You currently hold an offer from us to commence study on the MSc Human Molecular Genetics (HMG) in October 2021 and we are looking forward to welcoming you to the Department at the start of the new academic year.  

As a result of the COVID-19 pandemic, and in order to ensure that your degree programme can be safely delivered, we are writing to update you on how the College is planning to support a safe return to study and on how we intend to deliver your programme in 2021-22. 

We will expect you to be in London from the start of the autumn term and for the whole of the 2021-22 academic year in order that you can attend on-campus activities. We plan to deliver your programme through a combination of on-campus and online teaching activities (blended), with a strong emphasis on prioritising your time on our campuses. 

For this MSc it is essential for students to attend campus during the year in order to be able to achieve the intended programme learning outcomes. If exceptional circumstances arise that preclude a student from attending the course on campus, it is recommended the student defer to the following year. The programme year is outlined for you below.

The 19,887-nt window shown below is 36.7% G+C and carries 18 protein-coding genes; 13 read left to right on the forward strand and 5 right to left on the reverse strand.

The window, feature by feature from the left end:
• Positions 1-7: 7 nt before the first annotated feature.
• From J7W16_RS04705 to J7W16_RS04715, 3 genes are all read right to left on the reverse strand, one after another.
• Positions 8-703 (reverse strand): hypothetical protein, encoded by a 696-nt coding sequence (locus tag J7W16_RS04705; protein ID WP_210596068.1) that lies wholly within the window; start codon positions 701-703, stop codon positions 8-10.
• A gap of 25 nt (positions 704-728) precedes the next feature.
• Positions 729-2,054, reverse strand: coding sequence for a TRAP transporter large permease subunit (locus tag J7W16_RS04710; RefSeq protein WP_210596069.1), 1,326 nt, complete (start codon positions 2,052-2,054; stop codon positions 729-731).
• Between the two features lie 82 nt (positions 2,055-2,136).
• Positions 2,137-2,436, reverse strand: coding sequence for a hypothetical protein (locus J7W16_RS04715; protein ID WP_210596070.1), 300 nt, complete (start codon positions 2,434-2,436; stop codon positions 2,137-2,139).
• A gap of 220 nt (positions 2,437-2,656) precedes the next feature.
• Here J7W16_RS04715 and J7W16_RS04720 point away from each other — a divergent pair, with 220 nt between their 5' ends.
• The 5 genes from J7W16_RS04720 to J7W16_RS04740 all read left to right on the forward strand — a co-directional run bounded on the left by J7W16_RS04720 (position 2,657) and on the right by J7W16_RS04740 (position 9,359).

Social cohesion 

As we discussed with you in our recent Zoom meeting, our Autumn term will be delivered through a combination of face to face and online teaching and learning. This will require you to have access to a computer and a reliable internet connection for most days of the term. The programme will start in the first week of October 2021 (4 October) and we have planned induction sessions during the first two weeks for you to meet us, your fellow students on the programme, and your tutors (in person meetings and online). These induction sessions will also be an opportunity for you to familiarise yourselves with the online platforms and tools we will be using in the year, and for all of us to set expectations around the programme and online/on campus learning and teaching. All learning materials will be accessible through our Virtual Learning Environment (Blackboard) and Microsoft Teams. As Imperial students, you will have free access to these as well as induction sessions. 

Throughout the year, we will continue with these opportunities to socialise and feel part of this year’s MSc cohort. To this effect, we will organise several group work sessions (in person and/or online), some with our group tutorsWhere possible, at least twice per week we have planned for you to meet face to face with your class and teaching staff, so we can ensure continuity in the programme and explain the course work priorities from week to week. The three weeks in the teaching laboratories will also provide another great opportunity to strengthen bonds between classmates and with teaching staff.